according to scouts inc. that is:
Scouts Inc. takes a look at all 32 NFL teams heading into the 2010 season: the decision-makers, the offensive philosophy, the defensive outlook and three main team needs.
Decision-makers: Lions fans are hoping they finally have a front office they can trust after years of bad personnel decisions. Detroit has a fresh coaching staff and a rebuilt front office, and better days may be ahead.
Former interim GM Martin Mayhew got the full-time job, and he is a hard-working guy who is making safer decisions than in the past. He is attracted to blue-collar players who make plays and also display good character. President Tom Lewand has a lot of power, but he will likely defer to Mayhew and his staff on a lot of day-to-day decisions. Head coach Jim Schwartz (who has a solid background in scouting) and his staff will have considerable input, but not final say, in decisions. The Lions also have former Jacksonville VP of Player Personnel James "Shack" Harris as Sr. Personnel Executive, and he can be a huge help to Mayhew as this front office develops its identity.
Offensive Philosophy: New coordinator Scott Linehan is very good at recognizing talent and then adjusting his schemes to fit that talent; that is his challenge in Detroit. With a young quarterback situation, this will be a run-first offense preferably, and we don't see a lot of exotic schemes -- even though Linehan has a reputation as a good play-caller and identifies matchups well. Right now, we see some shifts and motions to find these matchups, with a lot of precise timing routes in the passing game. However, with the emphasis on the run, there may be quality play-action opportunities on some deep balls to the Lions' best playmaker, Calvin Johnson. There is a lot of excitement about the potential vertical passing game that could develop as Matthew Stafford progresses.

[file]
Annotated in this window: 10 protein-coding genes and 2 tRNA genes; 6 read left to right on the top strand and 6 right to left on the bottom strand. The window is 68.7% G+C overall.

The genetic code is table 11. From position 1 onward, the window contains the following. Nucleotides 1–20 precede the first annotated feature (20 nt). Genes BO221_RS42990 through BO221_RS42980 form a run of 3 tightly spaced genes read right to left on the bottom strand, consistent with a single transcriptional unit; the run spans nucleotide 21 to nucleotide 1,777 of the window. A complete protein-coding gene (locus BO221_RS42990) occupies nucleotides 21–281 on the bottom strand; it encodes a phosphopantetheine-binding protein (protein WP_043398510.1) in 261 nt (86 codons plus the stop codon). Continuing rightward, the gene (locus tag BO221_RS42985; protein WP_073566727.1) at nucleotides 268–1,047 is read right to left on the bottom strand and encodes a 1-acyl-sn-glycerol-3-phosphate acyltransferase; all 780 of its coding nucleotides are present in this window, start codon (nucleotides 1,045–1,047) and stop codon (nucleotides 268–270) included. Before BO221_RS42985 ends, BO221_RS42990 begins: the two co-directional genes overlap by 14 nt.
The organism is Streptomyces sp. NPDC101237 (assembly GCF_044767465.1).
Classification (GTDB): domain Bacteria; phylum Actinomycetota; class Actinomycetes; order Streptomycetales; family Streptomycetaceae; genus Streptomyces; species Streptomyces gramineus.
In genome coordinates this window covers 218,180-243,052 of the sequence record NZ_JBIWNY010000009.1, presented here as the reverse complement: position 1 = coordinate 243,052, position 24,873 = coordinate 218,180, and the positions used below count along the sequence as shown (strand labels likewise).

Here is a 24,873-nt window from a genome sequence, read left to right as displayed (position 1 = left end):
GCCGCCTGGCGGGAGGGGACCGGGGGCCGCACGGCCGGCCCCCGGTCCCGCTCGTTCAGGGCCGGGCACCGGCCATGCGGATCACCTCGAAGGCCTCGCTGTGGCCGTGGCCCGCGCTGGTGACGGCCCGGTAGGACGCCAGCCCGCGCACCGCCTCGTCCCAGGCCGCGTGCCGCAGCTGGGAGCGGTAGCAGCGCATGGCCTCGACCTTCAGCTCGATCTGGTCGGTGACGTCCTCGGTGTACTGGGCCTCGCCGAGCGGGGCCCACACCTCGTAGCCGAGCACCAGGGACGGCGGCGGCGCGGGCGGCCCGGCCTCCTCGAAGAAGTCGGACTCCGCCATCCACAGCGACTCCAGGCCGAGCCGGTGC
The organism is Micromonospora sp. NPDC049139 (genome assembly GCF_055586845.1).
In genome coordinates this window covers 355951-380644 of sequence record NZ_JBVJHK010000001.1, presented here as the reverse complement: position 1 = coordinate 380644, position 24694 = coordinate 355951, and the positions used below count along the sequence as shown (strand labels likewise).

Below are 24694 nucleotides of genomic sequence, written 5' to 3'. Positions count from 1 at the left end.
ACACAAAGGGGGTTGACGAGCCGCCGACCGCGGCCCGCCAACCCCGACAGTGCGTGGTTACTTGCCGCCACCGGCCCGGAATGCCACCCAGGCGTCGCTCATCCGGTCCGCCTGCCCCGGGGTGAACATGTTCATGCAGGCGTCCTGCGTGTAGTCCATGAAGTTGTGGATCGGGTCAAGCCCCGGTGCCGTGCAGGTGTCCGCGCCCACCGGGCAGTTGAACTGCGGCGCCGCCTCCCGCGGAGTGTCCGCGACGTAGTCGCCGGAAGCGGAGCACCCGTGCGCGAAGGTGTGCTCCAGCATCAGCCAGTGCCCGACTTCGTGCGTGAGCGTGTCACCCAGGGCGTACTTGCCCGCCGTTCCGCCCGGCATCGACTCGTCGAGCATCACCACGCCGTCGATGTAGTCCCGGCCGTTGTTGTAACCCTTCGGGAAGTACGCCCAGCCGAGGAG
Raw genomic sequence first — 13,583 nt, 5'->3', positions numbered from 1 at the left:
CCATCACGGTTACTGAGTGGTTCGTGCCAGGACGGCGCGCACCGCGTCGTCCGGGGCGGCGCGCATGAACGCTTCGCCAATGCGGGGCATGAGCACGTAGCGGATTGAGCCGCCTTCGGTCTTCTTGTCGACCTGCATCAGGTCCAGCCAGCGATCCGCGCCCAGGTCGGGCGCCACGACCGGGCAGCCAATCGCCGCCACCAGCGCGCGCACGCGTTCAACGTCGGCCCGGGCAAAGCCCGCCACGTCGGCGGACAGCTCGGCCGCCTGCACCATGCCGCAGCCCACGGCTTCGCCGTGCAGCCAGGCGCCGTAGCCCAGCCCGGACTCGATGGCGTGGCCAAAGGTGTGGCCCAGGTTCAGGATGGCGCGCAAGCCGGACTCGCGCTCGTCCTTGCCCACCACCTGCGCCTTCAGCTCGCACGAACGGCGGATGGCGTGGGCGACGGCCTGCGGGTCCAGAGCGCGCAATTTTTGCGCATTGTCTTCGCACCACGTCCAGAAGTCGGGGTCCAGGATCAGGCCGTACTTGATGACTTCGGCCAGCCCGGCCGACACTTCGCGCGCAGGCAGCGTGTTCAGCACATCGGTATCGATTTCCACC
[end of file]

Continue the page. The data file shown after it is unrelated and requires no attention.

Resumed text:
Defensive Philosophy: Coordinator Gunther Cunningham most recently ran a Cover 2 scheme in Kansas City, but in Detroit, under Jim Schwartz, he has switched to a 4-3 attacking defense that Schwartz ran in Tennessee.
However, the personnel on hand is not the same, especially in the front seven. The Lions would prefer to blitz a little less than they have in the past to apply pressure. They want their defensive line to excel at one-gap penetrating schemes and line up wide, allowing their linebackers to flow and fill with speed and range. The guys on the back end will play a lot of zones; they must step up and tackle versus the run, but they must also be able to play man when necessary. Philosophically, this is a sound defense that won't give up a lot of big plays, but the Lions must get more physical up the middle.
1. RB: Kevin Smith is coming off a 2009 season with significant knee and shoulder injuries, and he may have lost his explosiveness and big-play ability. The Lions need a productive run game to take pressure off the passing game, so a physical and durable 20-plus-carries back would be welcome. There are limited playmakers on this unit, and an all-around guy who can run and catch would help.
2. OG: LOGs Manny Ramirez and Daniel Loper are not good enough, and this position has no stability. Even LOT Jeff Backus is not a perfect edge protector. A lot of the hits that Stafford takes are from the left side, but in the right scenario he could even move inside. The best OG or possibly OT available would give the Lions some wiggle room.
3. DT: They needed help inside and outside, but they did acquire high-priced free-agent DE Kyle Vanden Bosch from Tennessee. He'll help, as will DT Corey Williams, who came over from Cleveland. The Lions failed to generate any kind of a four-man pass rush in 2009, and they can't stop the run. They need a run-stuffing DT with quickness who can penetrate from the inside. Some mock drafts have them taking Ndamukong Suh (or Gerald McCoy) with the No. 2 overall pick.